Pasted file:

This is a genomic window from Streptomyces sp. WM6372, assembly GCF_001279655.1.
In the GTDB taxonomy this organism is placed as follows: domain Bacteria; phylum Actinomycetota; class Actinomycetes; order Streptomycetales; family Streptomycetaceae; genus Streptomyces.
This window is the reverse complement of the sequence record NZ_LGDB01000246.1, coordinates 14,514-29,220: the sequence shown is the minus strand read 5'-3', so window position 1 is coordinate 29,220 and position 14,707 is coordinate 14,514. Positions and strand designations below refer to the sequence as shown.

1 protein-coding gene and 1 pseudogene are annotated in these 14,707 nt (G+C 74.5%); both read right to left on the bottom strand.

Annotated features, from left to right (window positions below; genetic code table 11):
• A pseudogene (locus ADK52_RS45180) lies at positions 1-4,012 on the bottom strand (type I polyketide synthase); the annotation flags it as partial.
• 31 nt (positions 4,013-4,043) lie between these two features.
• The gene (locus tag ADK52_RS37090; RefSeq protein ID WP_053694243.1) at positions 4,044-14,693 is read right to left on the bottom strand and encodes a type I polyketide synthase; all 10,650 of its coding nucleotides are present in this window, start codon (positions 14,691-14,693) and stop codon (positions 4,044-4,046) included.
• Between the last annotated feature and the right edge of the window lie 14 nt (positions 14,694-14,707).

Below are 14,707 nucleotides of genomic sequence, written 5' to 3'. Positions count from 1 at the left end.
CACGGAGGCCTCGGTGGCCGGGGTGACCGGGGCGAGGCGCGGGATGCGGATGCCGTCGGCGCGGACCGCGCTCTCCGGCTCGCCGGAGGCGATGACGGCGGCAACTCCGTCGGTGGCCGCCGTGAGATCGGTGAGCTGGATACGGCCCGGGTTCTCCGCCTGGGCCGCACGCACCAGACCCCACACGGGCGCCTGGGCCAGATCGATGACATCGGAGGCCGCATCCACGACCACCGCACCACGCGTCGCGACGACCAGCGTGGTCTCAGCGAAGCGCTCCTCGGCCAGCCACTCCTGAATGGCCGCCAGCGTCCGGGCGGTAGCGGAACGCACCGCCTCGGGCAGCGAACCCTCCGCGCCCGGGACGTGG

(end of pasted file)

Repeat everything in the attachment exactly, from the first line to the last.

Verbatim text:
This is a genomic window from Streptomyces sp. WM6372, assembly GCF_001279655.1.
In the GTDB taxonomy this organism is placed as follows: domain Bacteria; phylum Actinomycetota; class Actinomycetes; order Streptomycetales; family Streptomycetaceae; genus Streptomyces.
This window is the reverse complement of the sequence record NZ_LGDB01000246.1, coordinates 14,514-29,220: the sequence shown is the minus strand read 5'-3', so window position 1 is coordinate 29,220 and position 14,707 is coordinate 14,514. Positions and strand designations below refer to the sequence as shown.

1 protein-coding gene and 1 pseudogene are annotated in these 14,707 nt (G+C 74.5%); both read right to left on the bottom strand.

Annotated features, from left to right (window positions below; genetic code table 11):
• A pseudogene (locus ADK52_RS45180) lies at positions 1-4,012 on the bottom strand (type I polyketide synthase); the annotation flags it as partial.
• 31 nt (positions 4,013-4,043) lie between these two features.
• The gene (locus tag ADK52_RS37090; RefSeq protein ID WP_053694243.1) at positions 4,044-14,693 is read right to left on the bottom strand and encodes a type I polyketide synthase; all 10,650 of its coding nucleotides are present in this window, start codon (positions 14,691-14,693) and stop codon (positions 4,044-4,046) included.
• Between the last annotated feature and the right edge of the window lie 14 nt (positions 14,694-14,707).

Below are 14,707 nucleotides of genomic sequence, written 5' to 3'. Positions count from 1 at the left end.
CACGGAGGCCTCGGTGGCCGGGGTGACCGGGGCGAGGCGCGGGATGCGGATGCCGTCGGCGCGGACCGCGCTCTCCGGCTCGCCGGAGGCGATGACGGCGGCAACTCCGTCGGTGGCCGCCGTGAGATCGGTGAGCTGGATACGGCCCGGGTTCTCCGCCTGGGCCGCACGCACCAGACCCCACACGGGCGCCTGGGCCAGATCGATGACATCGGAGGCCGCATCCACGACCACCGCACCACGCGTCGCGACGACCAGCGTGGTCTCAGCGAAGCGCTCCTCGGCCAGCCACTCCTGAATGGCCGCCAGCGTCCGGGCGGTAGCGGAACGCACCGCCTCGGGCAGCGAACCCTCCGCGCCCGGGACGTGG